Wednesday, April 13, 2016

Mindfulness and Perception: How we see or don't see affects our lives

Mindfulness has many reported, and evidence-based, benefits; enhancing aspects of the physical, emotional and social. How does 'paying attention' create such a significant result in our lives? In looking at how perception impacts our lives, and at how mindfulness impacts our ability to perceive, we can begin to see some ways in which this practice can affect our relationship with the world. 

How we ‘see’ things – how we interpret our experience, is dependent upon many factors such as emotional state, past experiences, and beliefs, for example. A coiled rope on your path may appear as a snake or a backfiring vehicle may sound like a gun shot. More commonly, for most of us, it can be quite easy to misinterpret the meaning of another's words, such that a benign comment may be experienced as an insult when we are feeling vulnerable or in a bad mood. Our perception isn't so straightforward, and what we think we 'see' isn't always accurate. 

Perception: Patterns and Symbols

In order to make sense out of –and function in- our environment, we must be able to organize, identify and interpret our experience. As new babies we are subject to an onslaught of colors, sounds and sensations, and in order to interact in the world we begin to learn to categorize and prioritize these experiences. We end up with a very sophisticated system of symbols and labels.  

Language being one of these very important systems, along with the ability to discern meaning from patterns of experience; to recognize what is safe and what is a threat, for instance (‘Mom’ is safe; someone we’re not familiar with, a threat.) This process of learning to perceive our environment is necessary to our survival and functioning. However, this can begin to work against us when our interpretations and systems become rigid and inflexible. It’s not hard to lose sight of the fact that these tools for navigating our world are just that, tools, and we can begin to believe that these symbol systems and interpretations are actually objective facts or 'reality'.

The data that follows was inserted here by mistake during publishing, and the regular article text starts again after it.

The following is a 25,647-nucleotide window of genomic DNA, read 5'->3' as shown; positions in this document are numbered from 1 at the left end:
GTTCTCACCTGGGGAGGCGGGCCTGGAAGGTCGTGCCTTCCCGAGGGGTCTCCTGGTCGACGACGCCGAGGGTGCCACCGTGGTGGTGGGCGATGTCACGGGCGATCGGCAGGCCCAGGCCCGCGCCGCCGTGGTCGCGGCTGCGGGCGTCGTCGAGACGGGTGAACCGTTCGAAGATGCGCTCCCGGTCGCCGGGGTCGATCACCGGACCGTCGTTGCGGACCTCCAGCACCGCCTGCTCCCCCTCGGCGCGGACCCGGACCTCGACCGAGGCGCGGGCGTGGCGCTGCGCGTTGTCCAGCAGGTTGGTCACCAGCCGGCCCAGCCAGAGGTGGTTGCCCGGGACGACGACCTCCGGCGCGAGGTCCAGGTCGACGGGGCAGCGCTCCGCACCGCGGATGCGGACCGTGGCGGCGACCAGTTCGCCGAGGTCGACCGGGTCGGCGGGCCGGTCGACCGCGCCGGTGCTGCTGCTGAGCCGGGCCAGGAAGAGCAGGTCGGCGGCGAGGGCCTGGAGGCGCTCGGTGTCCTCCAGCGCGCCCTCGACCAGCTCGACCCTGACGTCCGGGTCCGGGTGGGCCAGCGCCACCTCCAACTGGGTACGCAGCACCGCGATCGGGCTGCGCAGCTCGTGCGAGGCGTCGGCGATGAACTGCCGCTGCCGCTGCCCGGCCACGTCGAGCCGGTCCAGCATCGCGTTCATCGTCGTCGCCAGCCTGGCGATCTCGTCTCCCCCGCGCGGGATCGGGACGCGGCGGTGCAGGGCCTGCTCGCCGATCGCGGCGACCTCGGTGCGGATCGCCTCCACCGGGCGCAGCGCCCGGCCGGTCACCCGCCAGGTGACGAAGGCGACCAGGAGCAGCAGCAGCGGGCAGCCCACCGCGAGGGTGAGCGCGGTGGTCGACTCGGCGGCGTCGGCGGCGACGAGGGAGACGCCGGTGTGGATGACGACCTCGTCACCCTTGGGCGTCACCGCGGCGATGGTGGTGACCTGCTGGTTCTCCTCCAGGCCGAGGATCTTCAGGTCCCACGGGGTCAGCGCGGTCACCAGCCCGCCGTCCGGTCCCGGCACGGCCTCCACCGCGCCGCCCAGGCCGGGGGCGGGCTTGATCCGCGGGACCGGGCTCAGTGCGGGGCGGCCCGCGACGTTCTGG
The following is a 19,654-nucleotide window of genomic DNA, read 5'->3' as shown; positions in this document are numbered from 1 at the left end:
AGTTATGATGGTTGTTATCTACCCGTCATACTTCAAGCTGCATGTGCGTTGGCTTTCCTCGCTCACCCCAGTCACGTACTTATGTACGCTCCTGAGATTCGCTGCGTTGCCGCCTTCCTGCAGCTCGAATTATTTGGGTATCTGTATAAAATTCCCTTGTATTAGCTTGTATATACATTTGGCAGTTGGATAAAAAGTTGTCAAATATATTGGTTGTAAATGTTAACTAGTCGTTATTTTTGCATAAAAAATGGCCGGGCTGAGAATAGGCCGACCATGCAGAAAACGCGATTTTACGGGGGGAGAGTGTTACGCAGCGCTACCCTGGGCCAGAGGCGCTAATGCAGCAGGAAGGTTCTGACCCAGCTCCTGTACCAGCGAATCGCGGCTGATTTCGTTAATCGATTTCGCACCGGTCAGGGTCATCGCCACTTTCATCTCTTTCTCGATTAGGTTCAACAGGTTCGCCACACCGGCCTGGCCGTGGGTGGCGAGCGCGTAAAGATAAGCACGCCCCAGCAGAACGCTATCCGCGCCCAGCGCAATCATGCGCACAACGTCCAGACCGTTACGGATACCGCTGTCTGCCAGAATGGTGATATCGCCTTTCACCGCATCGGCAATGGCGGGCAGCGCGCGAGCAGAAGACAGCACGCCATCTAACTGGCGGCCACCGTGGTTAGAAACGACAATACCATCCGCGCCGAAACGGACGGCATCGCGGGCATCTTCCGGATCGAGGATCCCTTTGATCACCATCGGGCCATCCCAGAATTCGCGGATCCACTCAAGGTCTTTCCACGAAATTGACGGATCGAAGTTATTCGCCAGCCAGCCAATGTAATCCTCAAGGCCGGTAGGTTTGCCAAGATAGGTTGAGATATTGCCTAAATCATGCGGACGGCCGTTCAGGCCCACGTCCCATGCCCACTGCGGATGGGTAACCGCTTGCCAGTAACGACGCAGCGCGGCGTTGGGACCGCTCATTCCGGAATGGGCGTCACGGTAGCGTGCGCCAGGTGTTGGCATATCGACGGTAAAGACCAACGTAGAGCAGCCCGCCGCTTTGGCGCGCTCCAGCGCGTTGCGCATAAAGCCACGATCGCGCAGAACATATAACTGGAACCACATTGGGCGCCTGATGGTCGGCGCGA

What are we really seeing? 

Betty Edwards, an art teacher and the author of Drawing on the Right Side of the Brain, recognizes how this tendency gets in the way of artistic skill for many people. 
“Visual information from the real world is rich, complicated, and unique to each thing we see. [However]... adult students beginning in art generally do not really see what is in front of their eyes … They take note of what’s there, and quickly translate the perception into words and symbols mainly based on the symbol system developed throughout childhood and on what they know about the perceived object.” -Edwards

Before and After Five Days of Instruction - Illustration from Betty Edwards "Drawing on the Right Side of the Brain"

She has developed a five-day workshop which teaches almost anyone how to draw well, and her book presents the information covered in the workshop. What she teaches people is not artistic ‘skills’ per se, but rather how to ‘see’ the way an artist ‘sees.’  She does this by directing attention toward -and exercises working with - the elements that make up an image such as edges, spaces and shadow, among others. (with miraculous results - see the image above for before and after drawings!) 

We might also consider this tendency of not recognizing our symbol systems for what they are as a significant stumbling block in ‘thinking outside the box’.  We quite easily confuse our perceptual interpretations for what’s objectively true and are then unable to shift our thinking to any alternative possibilities. We get stuck in our same-old pattern.